The Fair Packaging and Labeling Act (FPLA) and other Federal laws and regulations govern the labeling requirements for most consumer products; however, many products fall only under state laws (NIST Handbook 130-Current Edition).
Fair Packaging and Labeling Act (FPLA)
The FPLA relates only to the net quantity of contents information on packages, goods, or commodities that are sold on the basis of weight or measure (i.e., it does not apply to such products as electronic or industrial equipment that have contents sold by the quantity of their contents and appliances).
Labeling requirements for packaged goods are applied to packages based on who will be the ultimate consumer. There are two classifications of products: "consumer" packages that are intended for sale in retail stores, such as food or department stores and "non-consumer" packages that are intended for sale in wholesale trade, such as by a manufacturer who packages 25 kilogram bags of chemicals for sale to another manufacturer for use in producing another product. The FPLA requirements are not applicable to all packaged goods.
The FPLA was amended in 1992 to require that metric (SI) units be displayed on packages to familiarize consumers with metric units so that they could learn to equate familiar quantities to the metric units of measure. Some manufacturers have included metric units on package labels for more than 30 years. The metric units have proven informative and have helped consumers learn to relate metric quantities to the equivalent U.S. customary unit quantities.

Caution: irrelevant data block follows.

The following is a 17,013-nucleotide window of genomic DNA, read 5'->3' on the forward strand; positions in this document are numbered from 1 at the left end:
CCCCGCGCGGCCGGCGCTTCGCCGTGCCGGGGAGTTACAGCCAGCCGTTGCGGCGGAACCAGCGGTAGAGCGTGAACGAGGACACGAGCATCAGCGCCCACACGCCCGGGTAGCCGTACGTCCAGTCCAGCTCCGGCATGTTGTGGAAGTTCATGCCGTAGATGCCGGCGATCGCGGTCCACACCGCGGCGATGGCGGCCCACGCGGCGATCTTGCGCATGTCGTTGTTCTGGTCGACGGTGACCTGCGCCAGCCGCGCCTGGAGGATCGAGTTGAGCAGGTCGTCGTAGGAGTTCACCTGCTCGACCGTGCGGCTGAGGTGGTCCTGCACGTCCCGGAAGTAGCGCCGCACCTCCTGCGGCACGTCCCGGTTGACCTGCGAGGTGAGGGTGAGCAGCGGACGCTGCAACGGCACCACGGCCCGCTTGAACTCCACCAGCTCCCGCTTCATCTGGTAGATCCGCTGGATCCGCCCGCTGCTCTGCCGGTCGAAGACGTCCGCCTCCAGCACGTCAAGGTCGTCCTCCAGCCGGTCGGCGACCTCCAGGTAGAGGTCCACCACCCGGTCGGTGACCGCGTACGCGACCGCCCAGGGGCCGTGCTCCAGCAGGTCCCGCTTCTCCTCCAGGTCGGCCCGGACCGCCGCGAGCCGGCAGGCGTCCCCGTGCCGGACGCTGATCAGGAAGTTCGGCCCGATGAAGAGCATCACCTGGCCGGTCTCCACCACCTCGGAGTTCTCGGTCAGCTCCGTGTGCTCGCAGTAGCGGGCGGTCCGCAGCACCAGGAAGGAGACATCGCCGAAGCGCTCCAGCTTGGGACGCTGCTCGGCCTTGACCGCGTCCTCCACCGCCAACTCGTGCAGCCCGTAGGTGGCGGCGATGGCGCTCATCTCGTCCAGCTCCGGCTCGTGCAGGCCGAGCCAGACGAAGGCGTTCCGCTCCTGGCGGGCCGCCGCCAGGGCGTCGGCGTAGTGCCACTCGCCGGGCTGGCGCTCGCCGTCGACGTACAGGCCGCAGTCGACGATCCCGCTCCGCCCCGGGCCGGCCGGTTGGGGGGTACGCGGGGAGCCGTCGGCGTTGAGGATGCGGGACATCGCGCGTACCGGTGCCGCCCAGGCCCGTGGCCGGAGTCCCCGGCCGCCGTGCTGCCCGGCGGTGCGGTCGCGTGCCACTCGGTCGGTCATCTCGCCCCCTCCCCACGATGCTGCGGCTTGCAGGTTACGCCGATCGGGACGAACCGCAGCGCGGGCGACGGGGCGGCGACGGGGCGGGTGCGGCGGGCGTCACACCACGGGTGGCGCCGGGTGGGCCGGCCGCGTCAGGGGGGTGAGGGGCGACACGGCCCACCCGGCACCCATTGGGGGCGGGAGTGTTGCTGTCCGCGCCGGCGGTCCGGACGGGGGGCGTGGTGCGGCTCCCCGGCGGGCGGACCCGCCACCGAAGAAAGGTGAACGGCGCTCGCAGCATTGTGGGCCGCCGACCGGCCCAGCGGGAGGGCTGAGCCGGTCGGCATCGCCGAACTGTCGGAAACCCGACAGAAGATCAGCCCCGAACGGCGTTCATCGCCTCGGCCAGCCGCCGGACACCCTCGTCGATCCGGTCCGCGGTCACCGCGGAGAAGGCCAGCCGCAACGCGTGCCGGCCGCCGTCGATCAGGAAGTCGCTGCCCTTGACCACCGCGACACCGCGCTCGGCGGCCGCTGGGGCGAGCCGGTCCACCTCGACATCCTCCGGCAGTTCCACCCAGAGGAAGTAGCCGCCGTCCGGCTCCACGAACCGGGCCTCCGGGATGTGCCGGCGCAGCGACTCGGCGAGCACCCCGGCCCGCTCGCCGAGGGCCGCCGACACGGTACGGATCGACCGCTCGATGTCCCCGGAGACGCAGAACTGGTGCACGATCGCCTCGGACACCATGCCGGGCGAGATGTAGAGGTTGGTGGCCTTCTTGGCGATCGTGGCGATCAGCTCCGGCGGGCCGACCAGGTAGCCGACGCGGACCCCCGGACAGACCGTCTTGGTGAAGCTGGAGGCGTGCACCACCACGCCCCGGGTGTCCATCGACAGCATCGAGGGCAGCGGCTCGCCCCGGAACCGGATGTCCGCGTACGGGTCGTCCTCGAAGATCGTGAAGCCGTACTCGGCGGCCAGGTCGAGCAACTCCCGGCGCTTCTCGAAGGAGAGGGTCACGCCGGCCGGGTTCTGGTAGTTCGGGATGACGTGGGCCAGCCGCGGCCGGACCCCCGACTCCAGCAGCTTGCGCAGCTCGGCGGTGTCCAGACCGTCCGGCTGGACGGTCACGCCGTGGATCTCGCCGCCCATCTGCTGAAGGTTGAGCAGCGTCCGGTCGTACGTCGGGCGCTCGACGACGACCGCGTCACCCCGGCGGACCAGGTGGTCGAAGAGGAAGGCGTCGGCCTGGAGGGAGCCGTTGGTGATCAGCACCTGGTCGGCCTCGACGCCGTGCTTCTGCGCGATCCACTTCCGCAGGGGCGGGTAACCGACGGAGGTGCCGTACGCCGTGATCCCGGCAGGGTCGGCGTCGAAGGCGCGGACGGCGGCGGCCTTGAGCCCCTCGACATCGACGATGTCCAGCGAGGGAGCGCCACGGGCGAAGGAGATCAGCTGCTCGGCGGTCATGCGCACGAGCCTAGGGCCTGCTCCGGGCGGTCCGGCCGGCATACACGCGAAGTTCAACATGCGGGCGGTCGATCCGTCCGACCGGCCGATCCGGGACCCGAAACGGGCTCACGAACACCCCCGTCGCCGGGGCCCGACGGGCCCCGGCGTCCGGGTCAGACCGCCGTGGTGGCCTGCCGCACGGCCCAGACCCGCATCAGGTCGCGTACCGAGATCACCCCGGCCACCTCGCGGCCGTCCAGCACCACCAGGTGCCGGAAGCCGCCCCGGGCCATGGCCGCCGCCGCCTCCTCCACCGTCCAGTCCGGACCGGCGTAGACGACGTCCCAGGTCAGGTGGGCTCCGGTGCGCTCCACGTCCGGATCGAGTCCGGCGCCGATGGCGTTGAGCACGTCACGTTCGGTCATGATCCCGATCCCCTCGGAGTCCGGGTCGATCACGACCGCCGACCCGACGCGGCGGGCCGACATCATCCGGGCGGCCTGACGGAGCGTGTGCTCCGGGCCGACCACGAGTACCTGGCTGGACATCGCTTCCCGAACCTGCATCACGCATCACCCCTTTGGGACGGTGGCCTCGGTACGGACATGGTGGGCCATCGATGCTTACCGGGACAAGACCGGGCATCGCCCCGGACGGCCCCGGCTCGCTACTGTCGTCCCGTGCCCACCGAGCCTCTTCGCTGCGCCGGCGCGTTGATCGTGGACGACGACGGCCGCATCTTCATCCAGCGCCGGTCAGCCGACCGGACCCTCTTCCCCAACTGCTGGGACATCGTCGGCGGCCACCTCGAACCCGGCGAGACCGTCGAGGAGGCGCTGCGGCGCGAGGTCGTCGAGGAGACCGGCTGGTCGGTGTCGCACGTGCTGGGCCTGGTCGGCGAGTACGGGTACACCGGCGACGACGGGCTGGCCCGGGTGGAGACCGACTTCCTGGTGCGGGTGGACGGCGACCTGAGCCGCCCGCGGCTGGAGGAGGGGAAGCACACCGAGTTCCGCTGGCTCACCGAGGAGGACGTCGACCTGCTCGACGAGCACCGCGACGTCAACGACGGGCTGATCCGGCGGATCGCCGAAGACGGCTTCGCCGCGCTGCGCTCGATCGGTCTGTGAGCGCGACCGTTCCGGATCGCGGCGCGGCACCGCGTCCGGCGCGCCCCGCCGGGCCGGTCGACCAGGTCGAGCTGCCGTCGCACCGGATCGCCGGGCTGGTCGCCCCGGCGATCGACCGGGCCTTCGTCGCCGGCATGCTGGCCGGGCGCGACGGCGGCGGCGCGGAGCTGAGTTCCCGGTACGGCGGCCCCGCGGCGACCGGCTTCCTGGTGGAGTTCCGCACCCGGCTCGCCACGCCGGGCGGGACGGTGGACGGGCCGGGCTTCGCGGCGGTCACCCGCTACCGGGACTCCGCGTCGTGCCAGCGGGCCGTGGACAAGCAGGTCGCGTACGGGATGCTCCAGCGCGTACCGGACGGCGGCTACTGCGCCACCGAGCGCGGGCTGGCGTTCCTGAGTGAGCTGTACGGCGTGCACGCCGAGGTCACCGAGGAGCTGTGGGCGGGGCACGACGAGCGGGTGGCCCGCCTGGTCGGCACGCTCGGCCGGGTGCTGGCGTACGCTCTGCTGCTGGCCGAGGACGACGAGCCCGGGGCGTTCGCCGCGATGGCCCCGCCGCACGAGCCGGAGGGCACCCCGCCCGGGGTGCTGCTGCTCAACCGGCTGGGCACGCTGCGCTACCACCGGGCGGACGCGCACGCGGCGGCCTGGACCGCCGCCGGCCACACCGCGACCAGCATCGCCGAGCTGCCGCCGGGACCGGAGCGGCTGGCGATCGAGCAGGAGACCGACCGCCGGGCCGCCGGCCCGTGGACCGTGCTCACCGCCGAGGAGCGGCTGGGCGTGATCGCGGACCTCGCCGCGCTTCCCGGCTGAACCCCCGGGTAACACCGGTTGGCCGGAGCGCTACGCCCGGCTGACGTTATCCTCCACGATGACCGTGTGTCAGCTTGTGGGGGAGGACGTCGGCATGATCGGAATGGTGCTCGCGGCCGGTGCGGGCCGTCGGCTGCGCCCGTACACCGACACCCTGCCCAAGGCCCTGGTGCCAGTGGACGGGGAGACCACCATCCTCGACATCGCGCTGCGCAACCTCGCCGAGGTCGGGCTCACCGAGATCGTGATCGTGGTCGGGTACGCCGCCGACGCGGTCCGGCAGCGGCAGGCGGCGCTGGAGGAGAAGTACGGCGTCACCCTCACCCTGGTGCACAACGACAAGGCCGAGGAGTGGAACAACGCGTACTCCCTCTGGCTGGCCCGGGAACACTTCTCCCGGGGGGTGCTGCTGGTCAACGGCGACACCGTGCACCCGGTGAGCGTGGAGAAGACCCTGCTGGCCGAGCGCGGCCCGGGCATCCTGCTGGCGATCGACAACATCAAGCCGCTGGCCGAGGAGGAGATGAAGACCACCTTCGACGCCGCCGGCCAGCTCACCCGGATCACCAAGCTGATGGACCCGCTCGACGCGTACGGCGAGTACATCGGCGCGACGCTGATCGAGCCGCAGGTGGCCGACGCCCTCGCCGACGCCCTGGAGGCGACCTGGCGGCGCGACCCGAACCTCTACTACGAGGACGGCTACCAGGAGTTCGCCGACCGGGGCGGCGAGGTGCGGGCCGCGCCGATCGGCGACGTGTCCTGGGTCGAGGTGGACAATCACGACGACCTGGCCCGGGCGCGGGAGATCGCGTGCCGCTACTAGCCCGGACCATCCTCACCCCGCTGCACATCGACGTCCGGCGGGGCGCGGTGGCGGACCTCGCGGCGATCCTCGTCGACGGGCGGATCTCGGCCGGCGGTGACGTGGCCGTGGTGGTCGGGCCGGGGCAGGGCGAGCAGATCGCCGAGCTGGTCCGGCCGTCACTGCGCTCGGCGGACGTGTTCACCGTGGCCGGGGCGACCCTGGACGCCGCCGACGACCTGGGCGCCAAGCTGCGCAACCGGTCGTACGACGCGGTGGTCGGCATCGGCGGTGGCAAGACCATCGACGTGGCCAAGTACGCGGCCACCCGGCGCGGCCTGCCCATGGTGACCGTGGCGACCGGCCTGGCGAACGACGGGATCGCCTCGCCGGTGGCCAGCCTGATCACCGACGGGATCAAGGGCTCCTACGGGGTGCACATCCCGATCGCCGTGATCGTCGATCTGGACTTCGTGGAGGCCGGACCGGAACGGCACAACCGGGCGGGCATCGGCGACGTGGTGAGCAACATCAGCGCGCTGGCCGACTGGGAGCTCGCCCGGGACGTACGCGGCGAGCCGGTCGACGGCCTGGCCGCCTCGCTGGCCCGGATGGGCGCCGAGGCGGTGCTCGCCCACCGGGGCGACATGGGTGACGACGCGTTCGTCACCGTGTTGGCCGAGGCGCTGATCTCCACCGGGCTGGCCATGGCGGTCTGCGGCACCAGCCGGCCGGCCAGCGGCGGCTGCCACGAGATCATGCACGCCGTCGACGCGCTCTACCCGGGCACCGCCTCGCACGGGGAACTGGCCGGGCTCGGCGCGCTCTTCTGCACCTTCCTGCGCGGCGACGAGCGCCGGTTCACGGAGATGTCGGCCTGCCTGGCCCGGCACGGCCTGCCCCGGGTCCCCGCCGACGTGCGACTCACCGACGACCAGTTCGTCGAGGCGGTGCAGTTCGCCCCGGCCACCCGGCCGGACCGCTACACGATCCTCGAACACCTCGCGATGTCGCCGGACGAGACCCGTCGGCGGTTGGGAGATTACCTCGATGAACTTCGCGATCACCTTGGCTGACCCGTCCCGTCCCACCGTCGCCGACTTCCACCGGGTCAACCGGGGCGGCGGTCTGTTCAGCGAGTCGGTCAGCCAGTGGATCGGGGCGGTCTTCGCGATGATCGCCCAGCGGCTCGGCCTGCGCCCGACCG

Uniform Packaging and Labeling Regulation (UPLR)
The National Conference on Weights and Measures (NCWM) has eliminated barriers to the use of metric units in trade and commerce in all of its model laws and regulations so that the marketplace is free to use metric (SI) units when consumers and business decide to change. Since January 1, 2000, the Uniform Packaging and Labeling Regulation (UPLR, NIST Handbook 130) has allowed metric net quantity declarations on consumer packages not subject to Federal regulations. The UPLR has allowed metric labeling on non-consumer packages (those packages marked for wholesale and industrial trade) for more than 20 years.
Today, under state and local laws, all scales, gas pumps, and other weighing and measuring instruments used in trade and commerce can be calibrated to weigh or measure using the SI. Also, unit pricing for products sold by weight can be by the price per kilogram or price per 100 grams (e.g., if a product costs $7.69 per pound its unit price in metric units would be shown as $16.95 per kilogram or $1.69 per 100 grams).
Metric Labeling in the U.S. Marketplace
In an effort to characterize current U.S. marketplace labeling practices, the net quantity of contents statement labeling of at least 1137 packages was examined in 19 retail stores, including those that sell food, home and personal care products, hobby and arts and crafts products, automotive, hardware, office products, and pet supplies. The assessment found that retailers across the United States are selling both domestically packaged and imported products labeled with only metric units in the net quantity of content statement.
Of those packages examined, 17 % declared the net quantity of contents in only metric units. Almost 57.5 % of those metric packages were found to be noncompliant with current FPLA dual labeling requirements. The majority of the parties responsible for manufacturing or distributing 61 % of the metric products were U.S. companies. Metric packages are present in the U.S. marketplace and consumer exposure to metric packaging is growing as demonstrated by their availability in a broad range of retail stores.
Marketplace Assessment - Metric Labeling on Packages in Retail Stores
Edition: Dec. 2009-PDF
Proposal to Amend the FPLA for Permissible Metric Labeling
Proposed FPLA amendments would give U.S. manufacturers and packagers greater flexibility to provide labeling information that meets the needs of their diverse consumers, allowing them to label their products with either metric units or with both metric and U.S. customary units. The proposed amendments do not to apply to unit pricing, advertising, recipes, nutrition labeling, other general pricing information, or require changes in package sizes.
Voluntary Metric Labeling
Edition: Dec. 2009-PDF